Director of museum that sparked gallows protests resigns
MINNEAPOLIS (AP) — The leader of a Minneapolis art museum where a gallows sculpture sparked protests says she is resigning.
Walker Art Center executive director Olga Viso said Tuesday she will step down at the end of the year.
Viso has led the museum since 2008. She oversaw a $41 million renovation of the Walker campus that included a redesign of the Minneapolis Sculpture Garden.
But the garden’s reopening in June ignited protests by American Indians because of “Scaffold.” Los Angeles artist Sam Durant intended the sculpture as a commentary on capital punishment. The two-story sculpture depicted elements of gallows used in seven U.S. hangings, including the scaffold on which 38 Dakota men were hanged in Mankato in 1862 in the largest mass execution in U.S. history.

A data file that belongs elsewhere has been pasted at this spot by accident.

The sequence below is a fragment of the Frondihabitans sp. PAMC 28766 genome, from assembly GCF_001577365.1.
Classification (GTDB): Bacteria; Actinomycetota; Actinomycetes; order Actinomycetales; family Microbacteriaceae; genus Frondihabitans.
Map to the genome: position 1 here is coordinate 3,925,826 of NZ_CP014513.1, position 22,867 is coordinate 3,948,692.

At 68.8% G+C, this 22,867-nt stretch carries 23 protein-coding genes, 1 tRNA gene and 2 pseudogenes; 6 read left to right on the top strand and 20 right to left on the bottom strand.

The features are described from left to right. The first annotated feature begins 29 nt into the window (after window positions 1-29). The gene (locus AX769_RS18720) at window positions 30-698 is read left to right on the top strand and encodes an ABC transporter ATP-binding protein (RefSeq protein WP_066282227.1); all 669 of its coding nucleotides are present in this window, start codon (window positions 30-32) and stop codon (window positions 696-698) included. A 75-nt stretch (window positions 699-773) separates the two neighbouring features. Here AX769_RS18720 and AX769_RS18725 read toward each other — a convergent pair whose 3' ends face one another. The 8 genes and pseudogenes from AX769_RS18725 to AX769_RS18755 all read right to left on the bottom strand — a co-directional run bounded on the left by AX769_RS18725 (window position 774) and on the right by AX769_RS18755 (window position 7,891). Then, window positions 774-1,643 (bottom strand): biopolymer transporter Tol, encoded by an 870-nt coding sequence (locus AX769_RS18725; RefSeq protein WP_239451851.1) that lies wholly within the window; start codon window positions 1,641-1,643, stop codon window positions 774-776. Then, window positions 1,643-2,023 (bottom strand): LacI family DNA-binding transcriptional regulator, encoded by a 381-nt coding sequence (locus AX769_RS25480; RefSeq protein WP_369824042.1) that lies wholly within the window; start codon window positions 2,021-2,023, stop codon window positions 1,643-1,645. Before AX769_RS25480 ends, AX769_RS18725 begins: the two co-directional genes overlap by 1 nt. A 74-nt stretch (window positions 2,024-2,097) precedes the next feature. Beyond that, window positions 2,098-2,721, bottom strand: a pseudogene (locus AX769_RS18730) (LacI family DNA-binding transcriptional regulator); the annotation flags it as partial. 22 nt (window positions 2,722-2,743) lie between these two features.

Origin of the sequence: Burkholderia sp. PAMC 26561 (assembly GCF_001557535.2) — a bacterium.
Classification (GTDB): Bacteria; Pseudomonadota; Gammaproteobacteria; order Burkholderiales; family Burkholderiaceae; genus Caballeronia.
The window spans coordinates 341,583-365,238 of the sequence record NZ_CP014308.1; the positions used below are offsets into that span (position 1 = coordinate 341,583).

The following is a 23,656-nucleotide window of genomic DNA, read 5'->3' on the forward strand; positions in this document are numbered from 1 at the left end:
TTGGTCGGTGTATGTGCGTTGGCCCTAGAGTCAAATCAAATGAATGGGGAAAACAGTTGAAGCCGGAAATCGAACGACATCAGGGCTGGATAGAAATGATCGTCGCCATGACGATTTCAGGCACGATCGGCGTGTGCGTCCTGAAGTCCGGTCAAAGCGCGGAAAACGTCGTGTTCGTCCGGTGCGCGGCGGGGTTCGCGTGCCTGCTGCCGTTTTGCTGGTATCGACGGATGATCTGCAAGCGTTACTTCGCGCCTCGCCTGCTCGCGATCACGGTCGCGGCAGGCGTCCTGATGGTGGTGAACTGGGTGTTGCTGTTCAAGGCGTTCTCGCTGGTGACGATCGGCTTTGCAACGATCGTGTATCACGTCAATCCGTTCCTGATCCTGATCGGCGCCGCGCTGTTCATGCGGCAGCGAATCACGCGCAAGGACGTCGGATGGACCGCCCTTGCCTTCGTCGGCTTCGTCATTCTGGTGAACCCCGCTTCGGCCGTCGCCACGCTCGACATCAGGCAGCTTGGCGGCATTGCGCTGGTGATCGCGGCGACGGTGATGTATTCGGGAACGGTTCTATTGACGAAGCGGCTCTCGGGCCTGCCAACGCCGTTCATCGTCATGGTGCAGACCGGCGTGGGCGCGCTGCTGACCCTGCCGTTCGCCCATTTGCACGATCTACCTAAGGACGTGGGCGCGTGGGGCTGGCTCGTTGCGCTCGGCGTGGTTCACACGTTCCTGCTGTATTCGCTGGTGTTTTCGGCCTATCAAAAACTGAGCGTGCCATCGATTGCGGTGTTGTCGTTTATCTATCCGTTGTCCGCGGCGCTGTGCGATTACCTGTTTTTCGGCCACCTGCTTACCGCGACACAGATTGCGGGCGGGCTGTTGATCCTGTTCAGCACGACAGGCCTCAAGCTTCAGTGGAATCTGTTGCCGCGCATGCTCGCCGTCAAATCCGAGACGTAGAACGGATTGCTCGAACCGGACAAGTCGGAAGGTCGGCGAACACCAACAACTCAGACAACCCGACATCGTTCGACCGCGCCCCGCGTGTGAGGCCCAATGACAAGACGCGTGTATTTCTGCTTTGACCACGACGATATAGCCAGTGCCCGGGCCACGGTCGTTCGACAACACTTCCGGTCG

The Walker ordered the sculpture dismantled.